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- Published: 2021
- What is the context in which the Westchester County STRIVE program operates?
- How was the Westchester County STRIVE program designed? How was the STRIVE program implemented? What features were strongly implemented? What challenges did managers and staff face?
- What are the operational lessons for program administrators interested in the approach?
This report describes the operation of an intensive job search assistance program for cash assistance recipients in Westchester County, New York, and provides lessons for other policymakers and program administrators interested in the approach. In 2016-2017, Westchester County operated a full-time, eight-week course designed to teach job readiness and job search skills. Called STRIVE, the program was designed both to address participants’ current attitudes and behaviors that might prevent them from obtaining or keeping jobs and to provide assistance in searching for and finding jobs. The STRIVE program was developed and overseen by a parent organization, STRIVE International, that licenses the curriculum to a range of public and non-profit organizations serving low-income and disadvantaged populations. The STRIVE program is commonly provided to low-income non-custodial fathers and ex-offenders. It has been provided less frequently for cash assistance recipients.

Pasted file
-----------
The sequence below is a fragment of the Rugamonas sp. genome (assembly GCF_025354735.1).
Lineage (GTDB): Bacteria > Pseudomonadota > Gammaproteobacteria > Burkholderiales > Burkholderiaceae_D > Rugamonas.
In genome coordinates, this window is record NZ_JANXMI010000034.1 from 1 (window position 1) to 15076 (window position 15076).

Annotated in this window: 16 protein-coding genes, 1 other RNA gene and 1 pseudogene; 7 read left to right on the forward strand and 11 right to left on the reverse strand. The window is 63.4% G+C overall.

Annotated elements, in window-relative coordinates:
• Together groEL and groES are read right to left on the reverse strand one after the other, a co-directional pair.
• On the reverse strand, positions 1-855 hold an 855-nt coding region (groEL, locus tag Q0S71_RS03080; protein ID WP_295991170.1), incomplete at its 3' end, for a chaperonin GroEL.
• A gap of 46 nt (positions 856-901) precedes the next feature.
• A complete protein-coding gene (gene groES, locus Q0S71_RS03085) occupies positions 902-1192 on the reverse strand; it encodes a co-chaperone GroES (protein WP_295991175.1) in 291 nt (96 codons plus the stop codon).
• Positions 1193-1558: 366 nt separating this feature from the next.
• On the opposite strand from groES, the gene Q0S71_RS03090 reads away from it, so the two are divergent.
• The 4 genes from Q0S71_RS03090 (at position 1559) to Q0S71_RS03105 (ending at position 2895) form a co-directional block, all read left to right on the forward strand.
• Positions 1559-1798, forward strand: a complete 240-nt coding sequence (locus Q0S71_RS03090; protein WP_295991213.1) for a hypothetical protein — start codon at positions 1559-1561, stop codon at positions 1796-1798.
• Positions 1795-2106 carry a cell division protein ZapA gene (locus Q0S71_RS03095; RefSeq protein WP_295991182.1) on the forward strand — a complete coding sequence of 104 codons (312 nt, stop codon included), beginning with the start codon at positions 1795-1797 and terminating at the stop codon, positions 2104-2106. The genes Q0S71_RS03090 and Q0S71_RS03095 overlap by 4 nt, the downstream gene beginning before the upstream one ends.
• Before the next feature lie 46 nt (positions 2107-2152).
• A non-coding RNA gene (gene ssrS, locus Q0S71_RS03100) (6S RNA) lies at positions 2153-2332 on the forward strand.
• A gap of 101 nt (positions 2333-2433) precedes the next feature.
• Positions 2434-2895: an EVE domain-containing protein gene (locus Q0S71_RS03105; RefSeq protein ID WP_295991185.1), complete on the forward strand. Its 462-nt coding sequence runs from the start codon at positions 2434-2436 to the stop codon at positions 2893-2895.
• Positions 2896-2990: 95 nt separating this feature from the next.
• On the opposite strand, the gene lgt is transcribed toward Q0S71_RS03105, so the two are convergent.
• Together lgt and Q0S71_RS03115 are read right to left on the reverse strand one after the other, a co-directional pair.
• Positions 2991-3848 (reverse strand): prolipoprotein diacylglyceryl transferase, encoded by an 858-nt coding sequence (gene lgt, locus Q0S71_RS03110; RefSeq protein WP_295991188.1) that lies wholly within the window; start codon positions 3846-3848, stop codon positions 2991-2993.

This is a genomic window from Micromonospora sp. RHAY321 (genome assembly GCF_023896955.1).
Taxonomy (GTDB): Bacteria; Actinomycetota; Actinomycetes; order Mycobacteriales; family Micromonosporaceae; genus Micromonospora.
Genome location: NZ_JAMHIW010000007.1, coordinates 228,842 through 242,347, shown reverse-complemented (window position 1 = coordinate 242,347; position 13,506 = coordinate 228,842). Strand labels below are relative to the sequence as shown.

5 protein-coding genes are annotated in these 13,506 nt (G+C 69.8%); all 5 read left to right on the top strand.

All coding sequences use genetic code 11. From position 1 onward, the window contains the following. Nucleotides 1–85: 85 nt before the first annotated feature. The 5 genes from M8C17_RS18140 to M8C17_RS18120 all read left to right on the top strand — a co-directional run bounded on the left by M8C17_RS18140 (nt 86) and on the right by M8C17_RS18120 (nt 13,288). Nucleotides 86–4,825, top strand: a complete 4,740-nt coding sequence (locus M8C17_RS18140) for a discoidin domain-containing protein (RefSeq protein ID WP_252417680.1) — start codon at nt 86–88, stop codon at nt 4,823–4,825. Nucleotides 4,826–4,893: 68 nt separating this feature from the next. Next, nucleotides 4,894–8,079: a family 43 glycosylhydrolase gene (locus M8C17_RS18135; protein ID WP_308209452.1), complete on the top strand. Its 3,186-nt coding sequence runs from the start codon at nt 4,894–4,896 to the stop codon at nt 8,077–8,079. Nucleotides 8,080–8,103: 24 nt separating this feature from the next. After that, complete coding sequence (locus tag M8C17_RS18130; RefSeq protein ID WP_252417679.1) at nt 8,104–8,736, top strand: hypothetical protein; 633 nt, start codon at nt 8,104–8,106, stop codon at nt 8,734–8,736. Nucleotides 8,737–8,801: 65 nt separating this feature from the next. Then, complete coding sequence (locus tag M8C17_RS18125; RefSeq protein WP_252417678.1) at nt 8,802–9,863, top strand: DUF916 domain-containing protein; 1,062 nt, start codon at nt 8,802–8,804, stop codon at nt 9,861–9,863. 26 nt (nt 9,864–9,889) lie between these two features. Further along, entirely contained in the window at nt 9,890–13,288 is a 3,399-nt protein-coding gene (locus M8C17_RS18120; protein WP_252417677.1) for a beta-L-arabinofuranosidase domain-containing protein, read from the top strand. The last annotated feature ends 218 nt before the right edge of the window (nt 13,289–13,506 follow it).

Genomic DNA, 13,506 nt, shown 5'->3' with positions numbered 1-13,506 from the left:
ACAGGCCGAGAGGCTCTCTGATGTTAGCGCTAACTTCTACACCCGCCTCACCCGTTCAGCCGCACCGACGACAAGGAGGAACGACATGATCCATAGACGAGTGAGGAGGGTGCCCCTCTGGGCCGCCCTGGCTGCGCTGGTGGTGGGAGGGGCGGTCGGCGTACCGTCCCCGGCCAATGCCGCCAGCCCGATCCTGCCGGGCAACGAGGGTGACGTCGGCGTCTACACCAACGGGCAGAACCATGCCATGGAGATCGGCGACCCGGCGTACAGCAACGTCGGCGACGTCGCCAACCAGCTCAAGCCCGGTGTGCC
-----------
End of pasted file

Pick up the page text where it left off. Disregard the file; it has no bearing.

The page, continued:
Overall, Westchester County’s STRIVE program for cash assistance recipients generally adhered to STRIVE International’s model, with staff noting they benefited from the technical assistance provided by the parent organization. However, county staff reported that a significant portion of cash assistance recipients who were mandatory for work were not eligible for STRIVE because they could not meet the program’s full-time attendance requirement (i.e., missing no more than two hours of class per week). STRIVE staff also reported they made some adjustments to the content of the STRIVE curriculum to better meet the needs of cash assistance recipients. Specifically, this included softening the standard “confrontational” tone of the program and extending the time spent on the topics related to behavioral and attitudinal change. Still, the “no-show” and dropout rates in the STRIVE program for cash assistance recipients were substantial and staff reported this was due to difficulty in meeting the program’s attendance requirement.
The TANF program provides cash assistance to low-income families, as well as a range of other supports and services to help them become self-sufficient, such as employment-related services, childcare, and transportation. To date, employment-related services designed to improve cash assistance recipients’ employment outcomes and reduce dependency have had mixed results. Many TANF recipients struggle to find and keep jobs and many families remain poor despite the assistance provided.